In February, Colombia introduced one of the most liberal abortion laws in the world after activists took to the courts – but now their challenge lies in ensuring the health system is in a position to offer terminations.
Not long ago, abortion in Colombia was a taboo topic that could not be mentioned during dinners or family gatherings, according to Florence Thomas, one of Colombia’s feminism most influential voices.
“It was considered such a difficult subject that people would stand up and leave my lectures when I touched upon it,” Thomas told Health Policy Watch.
By Julian J. Giordano, Asher J. Montgomery
Oct 24, 2022
Supreme Court justices from Mexico and Colombia, Alfredo Guitérrez Oritz Mena and Natalia Ángel Cabo, discussed abortion rights in their respective countries at a panel hosted on Friday by the Petrie-Flom Center at Harvard Law School.
The panelists discussed decisions issued by the Supreme Courts of both Mexico and Colombia in the last two years that expanded abortion access. In September 2021, the Supreme Court in Mexico ruled in September 2021 that it is unconstitutional to punish abortion as a crime. Colombia’s top court issued a ruling in February that legalized abortion during the first 24 weeks of pregnancy.
Currently, more than 30 countries are part of this agreement. Colombia had joined since May 2022
By Nick Quaz
August 23, 2022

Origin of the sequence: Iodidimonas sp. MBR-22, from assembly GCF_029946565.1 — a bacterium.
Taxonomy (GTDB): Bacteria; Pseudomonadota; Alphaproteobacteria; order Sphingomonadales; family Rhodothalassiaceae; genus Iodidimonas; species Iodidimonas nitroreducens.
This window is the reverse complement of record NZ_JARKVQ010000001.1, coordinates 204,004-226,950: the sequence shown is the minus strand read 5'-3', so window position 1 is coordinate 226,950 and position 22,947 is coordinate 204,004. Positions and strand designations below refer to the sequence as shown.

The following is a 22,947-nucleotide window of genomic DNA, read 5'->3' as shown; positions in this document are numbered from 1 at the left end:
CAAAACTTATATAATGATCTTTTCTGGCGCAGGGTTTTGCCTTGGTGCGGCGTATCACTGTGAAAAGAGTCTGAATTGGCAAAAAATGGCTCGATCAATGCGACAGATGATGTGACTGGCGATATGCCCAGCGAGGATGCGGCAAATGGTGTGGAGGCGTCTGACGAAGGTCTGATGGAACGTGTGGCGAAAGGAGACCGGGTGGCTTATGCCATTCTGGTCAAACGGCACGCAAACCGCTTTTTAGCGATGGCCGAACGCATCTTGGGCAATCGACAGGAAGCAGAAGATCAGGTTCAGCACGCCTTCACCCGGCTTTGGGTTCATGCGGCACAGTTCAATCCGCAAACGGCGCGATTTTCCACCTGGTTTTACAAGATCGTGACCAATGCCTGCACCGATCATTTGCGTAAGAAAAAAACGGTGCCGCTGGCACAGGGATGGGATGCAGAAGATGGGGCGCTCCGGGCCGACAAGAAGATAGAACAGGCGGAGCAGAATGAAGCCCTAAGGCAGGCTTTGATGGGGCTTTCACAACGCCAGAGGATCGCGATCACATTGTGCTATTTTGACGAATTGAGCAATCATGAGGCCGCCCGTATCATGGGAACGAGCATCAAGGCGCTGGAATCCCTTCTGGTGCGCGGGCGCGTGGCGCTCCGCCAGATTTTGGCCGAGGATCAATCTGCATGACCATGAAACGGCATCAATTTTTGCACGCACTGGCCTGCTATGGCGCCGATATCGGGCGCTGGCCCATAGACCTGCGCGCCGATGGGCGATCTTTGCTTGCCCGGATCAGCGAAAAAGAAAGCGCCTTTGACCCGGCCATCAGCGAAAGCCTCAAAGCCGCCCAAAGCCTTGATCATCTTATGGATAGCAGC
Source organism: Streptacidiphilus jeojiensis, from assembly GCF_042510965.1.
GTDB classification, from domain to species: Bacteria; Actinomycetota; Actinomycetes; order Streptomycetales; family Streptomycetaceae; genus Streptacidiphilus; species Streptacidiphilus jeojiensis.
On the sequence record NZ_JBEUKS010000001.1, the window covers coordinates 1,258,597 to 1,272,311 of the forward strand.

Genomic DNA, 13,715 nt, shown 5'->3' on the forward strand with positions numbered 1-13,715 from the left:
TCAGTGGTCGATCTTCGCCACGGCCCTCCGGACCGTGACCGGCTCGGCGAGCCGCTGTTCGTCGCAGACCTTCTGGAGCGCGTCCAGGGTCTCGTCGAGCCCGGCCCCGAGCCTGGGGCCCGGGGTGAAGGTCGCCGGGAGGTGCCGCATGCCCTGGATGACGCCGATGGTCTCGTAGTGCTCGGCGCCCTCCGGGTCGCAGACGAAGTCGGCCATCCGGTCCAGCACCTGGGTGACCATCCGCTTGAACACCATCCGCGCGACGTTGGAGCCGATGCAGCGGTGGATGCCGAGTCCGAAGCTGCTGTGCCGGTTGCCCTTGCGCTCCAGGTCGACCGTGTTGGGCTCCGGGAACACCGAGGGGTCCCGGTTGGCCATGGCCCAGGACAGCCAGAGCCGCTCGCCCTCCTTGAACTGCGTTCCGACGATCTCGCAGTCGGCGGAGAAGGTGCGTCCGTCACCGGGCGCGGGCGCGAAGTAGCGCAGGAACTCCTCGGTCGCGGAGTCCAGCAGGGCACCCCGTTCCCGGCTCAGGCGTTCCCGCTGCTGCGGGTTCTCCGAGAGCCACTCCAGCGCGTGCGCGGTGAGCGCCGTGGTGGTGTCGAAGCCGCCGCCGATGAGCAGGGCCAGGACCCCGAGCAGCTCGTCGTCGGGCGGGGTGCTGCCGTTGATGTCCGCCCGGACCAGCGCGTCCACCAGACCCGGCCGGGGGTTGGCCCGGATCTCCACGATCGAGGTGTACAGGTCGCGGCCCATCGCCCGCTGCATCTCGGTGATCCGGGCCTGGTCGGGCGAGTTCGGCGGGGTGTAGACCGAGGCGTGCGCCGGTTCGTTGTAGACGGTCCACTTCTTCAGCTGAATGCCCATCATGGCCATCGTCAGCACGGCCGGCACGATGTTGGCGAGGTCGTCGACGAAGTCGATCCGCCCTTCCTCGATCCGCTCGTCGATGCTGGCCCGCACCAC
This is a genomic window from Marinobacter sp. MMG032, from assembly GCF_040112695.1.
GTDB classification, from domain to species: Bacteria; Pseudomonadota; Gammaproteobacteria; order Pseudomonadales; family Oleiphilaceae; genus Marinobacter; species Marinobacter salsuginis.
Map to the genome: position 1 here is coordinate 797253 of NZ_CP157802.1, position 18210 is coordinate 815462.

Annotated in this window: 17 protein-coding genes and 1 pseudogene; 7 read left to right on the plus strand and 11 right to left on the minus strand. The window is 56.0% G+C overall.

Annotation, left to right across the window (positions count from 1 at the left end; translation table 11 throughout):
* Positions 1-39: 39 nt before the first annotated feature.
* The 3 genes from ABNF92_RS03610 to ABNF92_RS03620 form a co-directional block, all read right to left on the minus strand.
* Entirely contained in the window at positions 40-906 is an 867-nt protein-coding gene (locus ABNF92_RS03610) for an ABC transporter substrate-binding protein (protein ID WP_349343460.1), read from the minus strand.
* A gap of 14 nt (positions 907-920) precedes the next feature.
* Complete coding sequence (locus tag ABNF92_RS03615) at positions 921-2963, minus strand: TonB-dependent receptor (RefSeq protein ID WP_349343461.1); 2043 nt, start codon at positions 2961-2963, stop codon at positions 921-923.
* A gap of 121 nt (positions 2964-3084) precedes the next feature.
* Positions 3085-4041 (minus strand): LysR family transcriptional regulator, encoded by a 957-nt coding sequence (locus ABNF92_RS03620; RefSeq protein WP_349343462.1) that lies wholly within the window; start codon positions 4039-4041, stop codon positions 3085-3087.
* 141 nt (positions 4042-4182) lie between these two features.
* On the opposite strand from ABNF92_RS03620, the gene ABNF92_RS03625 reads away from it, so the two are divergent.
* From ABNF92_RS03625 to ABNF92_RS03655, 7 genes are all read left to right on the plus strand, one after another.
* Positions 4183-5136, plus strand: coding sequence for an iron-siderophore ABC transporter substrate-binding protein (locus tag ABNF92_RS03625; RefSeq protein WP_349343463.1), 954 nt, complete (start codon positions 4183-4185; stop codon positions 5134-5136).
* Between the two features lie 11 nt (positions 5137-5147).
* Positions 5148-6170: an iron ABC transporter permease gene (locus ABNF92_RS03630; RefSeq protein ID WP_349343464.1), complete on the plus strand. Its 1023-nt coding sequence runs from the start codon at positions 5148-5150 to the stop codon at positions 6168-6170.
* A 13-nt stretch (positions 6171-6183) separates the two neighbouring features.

The Vice Ministry of Multilateral Affairs of the Foreign Ministry announced this Monday through a statement that the Colombian government officially withdrew from the 'Declaration of the Geneva Consensus', a group of nations that expressly opposed abortion.
“The Ministry of Foreign Affairs hereby informs that the Government of Colombia has decided to rescind its adherence to the Geneva Consensus Declaration as of the date of this communication,” the Foreign Ministry said in a letter.
MAY 17, 2022
When a leaked Supreme Court draft opinion in early May revealed that Rove v. Wade will likely be overturned, protests broke out across the country, as activists pushed for lawmakers to codify the landmark decision that protected a pregnant person’s right to choose abortion via the Women’s Health Protection Act. Over the weekend, the New York chapter of the Democratic Socialists of America held a march and called on all the attendees to wear green and “bring your green bandana.” Similar protests were held in cities like Miami and Washington, D.C., where many attendees likewise sported green scarves on their wrists and necks.
While the green scarf may be the new symbol of the pro-abortion fight in the U.S, it's been around for at least a decade. In fact, it emerged in Argentina in the late 2010s, as the country’s activists fought to decriminalize abortion in a sweeping movement that earned them the title “Marea Verde” or “Green Wave.”
May 10, 2022
BOGOTA, Colombia — As some U.S. states place more restrictions on abortion and Americans brace for the possibility that the Supreme Court will soon overturn the 1973 Roe v. Wade decision legalizing the procedure, several Latin American countries have moved in the opposite direction.
The latest nation to do so was Colombia. On Feb. 21, Colombia's Constitutional Court legalized abortion during the first 24 weeks of pregnancy.